•  Then click on the IMPORT THE QUESTION LINK between the pages.
  •  Choose the type of the file
  •  Make use of the browse function in order to find the file on the computer and
  •  Finally, import the file that you have selected.

Types of Questions

Multichoice – The students are given questions and also list of answers. The answer lists will be shuffled each time the questions are viewed by the students. By default, they can select one answer though you may check the box of the multiple answers in order to allow them select more than one answer.

Essay – a student may write a longer answer simply as part of the lesson which can be graded manually by the teachers. If the main reason of your lesson is for the students to write an essay, you can consider the assignment module instead.

Numerical– this needs a number as the answer. A number that is within a certain range can also be accepted as correct. Colon is the range separator to be used in this case.

Matching – this usually allows you to set up lists that must be matched against other types of lists such as words, numbers, and words. The students should match all correctly in order to receive the score.

Short answer – the student should provide a single word or even a short phrase answer. The teacher should then anticipate the possible answers which he or she should enter them in the jump drop-down boxes.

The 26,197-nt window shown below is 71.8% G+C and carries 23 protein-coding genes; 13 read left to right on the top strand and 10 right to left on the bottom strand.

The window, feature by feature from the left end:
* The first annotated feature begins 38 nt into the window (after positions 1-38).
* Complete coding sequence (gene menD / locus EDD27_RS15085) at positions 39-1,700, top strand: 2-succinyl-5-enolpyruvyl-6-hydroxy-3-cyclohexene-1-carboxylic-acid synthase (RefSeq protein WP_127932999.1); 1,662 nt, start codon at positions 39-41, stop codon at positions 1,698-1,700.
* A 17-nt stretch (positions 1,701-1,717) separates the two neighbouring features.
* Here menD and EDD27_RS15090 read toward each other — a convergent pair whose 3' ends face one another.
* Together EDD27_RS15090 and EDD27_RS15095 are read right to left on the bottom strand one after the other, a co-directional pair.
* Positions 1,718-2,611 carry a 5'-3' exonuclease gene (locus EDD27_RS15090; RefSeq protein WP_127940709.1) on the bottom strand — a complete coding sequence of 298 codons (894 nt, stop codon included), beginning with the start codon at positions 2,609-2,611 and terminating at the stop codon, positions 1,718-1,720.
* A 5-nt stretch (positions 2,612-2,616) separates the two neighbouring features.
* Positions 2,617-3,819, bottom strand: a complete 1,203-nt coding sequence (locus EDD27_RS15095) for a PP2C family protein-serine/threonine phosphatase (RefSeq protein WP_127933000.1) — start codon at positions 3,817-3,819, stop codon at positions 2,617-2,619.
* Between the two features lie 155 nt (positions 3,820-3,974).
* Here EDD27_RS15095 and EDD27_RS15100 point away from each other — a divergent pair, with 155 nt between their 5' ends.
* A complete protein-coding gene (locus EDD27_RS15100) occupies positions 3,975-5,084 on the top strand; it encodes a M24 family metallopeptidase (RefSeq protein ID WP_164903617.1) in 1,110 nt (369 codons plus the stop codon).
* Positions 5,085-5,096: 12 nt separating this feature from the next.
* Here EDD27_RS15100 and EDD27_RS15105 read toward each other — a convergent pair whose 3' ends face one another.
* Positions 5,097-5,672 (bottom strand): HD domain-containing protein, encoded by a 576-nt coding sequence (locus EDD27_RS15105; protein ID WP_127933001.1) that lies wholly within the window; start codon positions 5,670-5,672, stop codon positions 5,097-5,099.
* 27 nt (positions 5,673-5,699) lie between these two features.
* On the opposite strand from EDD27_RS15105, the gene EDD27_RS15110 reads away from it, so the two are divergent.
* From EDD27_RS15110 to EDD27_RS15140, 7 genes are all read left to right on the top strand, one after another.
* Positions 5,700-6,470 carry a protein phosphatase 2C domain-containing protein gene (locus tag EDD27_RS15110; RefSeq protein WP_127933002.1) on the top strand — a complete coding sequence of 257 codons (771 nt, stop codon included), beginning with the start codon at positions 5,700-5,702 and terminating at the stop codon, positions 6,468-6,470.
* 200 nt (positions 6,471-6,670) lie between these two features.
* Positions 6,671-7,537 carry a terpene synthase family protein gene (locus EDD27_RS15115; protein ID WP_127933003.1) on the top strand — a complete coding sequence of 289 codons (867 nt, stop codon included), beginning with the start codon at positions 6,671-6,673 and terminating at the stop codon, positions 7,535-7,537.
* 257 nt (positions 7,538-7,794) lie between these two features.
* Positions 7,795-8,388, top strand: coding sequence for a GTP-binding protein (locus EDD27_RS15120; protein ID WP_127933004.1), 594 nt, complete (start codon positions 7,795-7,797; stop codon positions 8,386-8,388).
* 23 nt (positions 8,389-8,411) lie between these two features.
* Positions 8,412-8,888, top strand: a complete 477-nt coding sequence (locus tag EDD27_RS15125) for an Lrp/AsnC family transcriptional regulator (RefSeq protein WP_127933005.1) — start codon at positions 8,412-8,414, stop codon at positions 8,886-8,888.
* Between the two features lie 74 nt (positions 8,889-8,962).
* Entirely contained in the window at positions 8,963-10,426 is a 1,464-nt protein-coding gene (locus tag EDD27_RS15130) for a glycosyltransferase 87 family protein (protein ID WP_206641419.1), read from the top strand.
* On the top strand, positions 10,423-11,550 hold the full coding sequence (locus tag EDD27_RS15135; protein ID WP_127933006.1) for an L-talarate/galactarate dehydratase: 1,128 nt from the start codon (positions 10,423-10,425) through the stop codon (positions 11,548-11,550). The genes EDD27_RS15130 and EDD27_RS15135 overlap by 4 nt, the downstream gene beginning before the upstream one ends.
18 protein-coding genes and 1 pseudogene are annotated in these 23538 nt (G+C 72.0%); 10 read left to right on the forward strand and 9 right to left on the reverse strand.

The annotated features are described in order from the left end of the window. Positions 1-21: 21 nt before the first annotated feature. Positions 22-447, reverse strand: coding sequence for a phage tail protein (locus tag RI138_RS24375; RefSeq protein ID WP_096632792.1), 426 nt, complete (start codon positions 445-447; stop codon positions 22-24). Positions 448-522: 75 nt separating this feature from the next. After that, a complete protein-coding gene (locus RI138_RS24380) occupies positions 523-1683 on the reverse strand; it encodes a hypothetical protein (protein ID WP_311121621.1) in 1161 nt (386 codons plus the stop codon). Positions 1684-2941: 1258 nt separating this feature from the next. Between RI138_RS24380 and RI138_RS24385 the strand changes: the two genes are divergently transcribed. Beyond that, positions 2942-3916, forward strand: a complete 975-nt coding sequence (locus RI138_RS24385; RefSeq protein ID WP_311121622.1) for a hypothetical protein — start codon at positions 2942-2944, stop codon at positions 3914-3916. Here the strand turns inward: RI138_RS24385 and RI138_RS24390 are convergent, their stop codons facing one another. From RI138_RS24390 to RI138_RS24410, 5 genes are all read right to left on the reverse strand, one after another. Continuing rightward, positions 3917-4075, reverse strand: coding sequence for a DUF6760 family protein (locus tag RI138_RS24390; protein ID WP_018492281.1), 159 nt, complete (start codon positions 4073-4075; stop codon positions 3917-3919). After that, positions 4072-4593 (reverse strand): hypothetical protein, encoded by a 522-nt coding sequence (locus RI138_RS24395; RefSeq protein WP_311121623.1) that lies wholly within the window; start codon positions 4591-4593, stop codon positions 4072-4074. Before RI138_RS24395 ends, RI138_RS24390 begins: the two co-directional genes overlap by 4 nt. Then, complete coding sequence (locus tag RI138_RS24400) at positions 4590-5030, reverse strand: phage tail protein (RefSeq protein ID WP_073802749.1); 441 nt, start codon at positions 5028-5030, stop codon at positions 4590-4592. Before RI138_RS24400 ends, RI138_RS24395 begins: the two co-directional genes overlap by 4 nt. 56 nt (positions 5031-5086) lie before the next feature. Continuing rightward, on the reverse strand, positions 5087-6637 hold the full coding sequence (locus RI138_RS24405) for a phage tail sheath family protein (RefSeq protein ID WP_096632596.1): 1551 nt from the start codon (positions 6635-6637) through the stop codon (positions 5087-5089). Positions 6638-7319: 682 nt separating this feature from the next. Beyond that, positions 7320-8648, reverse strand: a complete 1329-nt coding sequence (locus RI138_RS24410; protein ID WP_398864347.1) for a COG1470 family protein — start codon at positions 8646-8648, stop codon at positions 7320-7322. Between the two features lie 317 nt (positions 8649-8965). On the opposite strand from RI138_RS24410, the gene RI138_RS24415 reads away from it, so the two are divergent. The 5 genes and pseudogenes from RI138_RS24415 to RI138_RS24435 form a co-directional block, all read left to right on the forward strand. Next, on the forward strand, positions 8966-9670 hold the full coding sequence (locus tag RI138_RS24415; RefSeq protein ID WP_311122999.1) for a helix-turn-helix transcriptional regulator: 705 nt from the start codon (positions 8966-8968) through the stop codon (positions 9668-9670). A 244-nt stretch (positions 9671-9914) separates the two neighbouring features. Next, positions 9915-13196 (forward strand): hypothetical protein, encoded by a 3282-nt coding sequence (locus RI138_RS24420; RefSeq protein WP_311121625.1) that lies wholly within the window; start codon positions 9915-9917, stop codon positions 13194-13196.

True or false questions – the students are given sentences and should decide whether it’s true or false.

How do both students and teachers interact with Moodle lessons after they have been created?

What the students see

A student clicking on a lesson will basically see an introductory page that contains one or even more buttons which they simply choose from in order to select the path that they wish to take. However, the display may vary with accordance to how the teacher has set up his/her lesson in lesson settings.

Students then progress through the lesson with the content pages or various types of question pages. Finally, the lesson is ended once the student has met the criteria that have been set by the teacher. This can be achieved by answering a given number of questions correctly, following a certain navigational path or even accessing a given number of pages with content that could be either in form of text, audio or video. A final page then appears where the students can check their score and return to the major course page.

What teachers see

A teacher clicking on a lesson can see the tabs at the top giving them the opportunity to preview, view reports, edit or even grade essays in the lesson. The edit tab allows the teacher to alter the lesson after it has been set up. The reports tab shows the students’ performance taking the lesson.

With these steps, creating a Moodle lesson is definitely an enjoyable activity.

Nicole Lewis is the Lead Author & Editor of MyLMStips. MyLMStips is dedicated to providing the most engaging topics, information, tips and tricks surrounding Moodle®. It's a place where Moodle® users can receive guidance on how to get the most out of it and increase their productivity and progress.